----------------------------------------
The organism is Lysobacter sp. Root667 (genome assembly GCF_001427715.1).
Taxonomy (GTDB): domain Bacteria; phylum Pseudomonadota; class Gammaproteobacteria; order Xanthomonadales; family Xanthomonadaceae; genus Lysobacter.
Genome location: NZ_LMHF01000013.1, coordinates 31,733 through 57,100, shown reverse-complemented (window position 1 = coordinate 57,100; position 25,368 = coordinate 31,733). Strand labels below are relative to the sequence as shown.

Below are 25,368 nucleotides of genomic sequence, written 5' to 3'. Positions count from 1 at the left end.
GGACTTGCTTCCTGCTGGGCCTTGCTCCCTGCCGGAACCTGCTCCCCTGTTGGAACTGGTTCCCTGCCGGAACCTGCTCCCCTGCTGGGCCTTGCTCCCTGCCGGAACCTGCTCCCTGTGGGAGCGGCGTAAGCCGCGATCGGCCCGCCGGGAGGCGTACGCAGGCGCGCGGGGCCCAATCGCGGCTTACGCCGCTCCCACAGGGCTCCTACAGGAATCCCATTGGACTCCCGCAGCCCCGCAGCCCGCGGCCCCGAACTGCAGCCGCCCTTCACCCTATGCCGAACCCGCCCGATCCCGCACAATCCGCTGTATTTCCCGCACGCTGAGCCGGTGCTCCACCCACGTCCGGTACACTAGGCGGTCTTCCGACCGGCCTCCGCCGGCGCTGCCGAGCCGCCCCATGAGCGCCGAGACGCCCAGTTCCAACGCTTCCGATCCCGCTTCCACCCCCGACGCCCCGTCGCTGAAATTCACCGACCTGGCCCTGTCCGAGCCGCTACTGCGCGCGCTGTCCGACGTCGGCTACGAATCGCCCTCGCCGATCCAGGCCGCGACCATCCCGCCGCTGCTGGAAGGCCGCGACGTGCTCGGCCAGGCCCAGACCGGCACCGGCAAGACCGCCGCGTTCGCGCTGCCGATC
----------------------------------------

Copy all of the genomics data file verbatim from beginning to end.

The organism is Lysobacter sp. Root667 (genome assembly GCF_001427715.1).
Taxonomy (GTDB): domain Bacteria; phylum Pseudomonadota; class Gammaproteobacteria; order Xanthomonadales; family Xanthomonadaceae; genus Lysobacter.
Genome location: NZ_LMHF01000013.1, coordinates 31,733 through 57,100, shown reverse-complemented (window position 1 = coordinate 57,100; position 25,368 = coordinate 31,733). Strand labels below are relative to the sequence as shown.

Below are 25,368 nucleotides of genomic sequence, written 5' to 3'. Positions count from 1 at the left end.
GGACTTGCTTCCTGCTGGGCCTTGCTCCCTGCCGGAACCTGCTCCCCTGTTGGAACTGGTTCCCTGCCGGAACCTGCTCCCCTGCTGGGCCTTGCTCCCTGCCGGAACCTGCTCCCTGTGGGAGCGGCGTAAGCCGCGATCGGCCCGCCGGGAGGCGTACGCAGGCGCGCGGGGCCCAATCGCGGCTTACGCCGCTCCCACAGGGCTCCTACAGGAATCCCATTGGACTCCCGCAGCCCCGCAGCCCGCGGCCCCGAACTGCAGCCGCCCTTCACCCTATGCCGAACCCGCCCGATCCCGCACAATCCGCTGTATTTCCCGCACGCTGAGCCGGTGCTCCACCCACGTCCGGTACACTAGGCGGTCTTCCGACCGGCCTCCGCCGGCGCTGCCGAGCCGCCCCATGAGCGCCGAGACGCCCAGTTCCAACGCTTCCGATCCCGCTTCCACCCCCGACGCCCCGTCGCTGAAATTCACCGACCTGGCCCTGTCCGAGCCGCTACTGCGCGCGCTGTCCGACGTCGGCTACGAATCGCCCTCGCCGATCCAGGCCGCGACCATCCCGCCGCTGCTGGAAGGCCGCGACGTGCTCGGCCAGGCCCAGACCGGCACCGGCAAGACCGCCGCGTTCGCGCTGCCGATC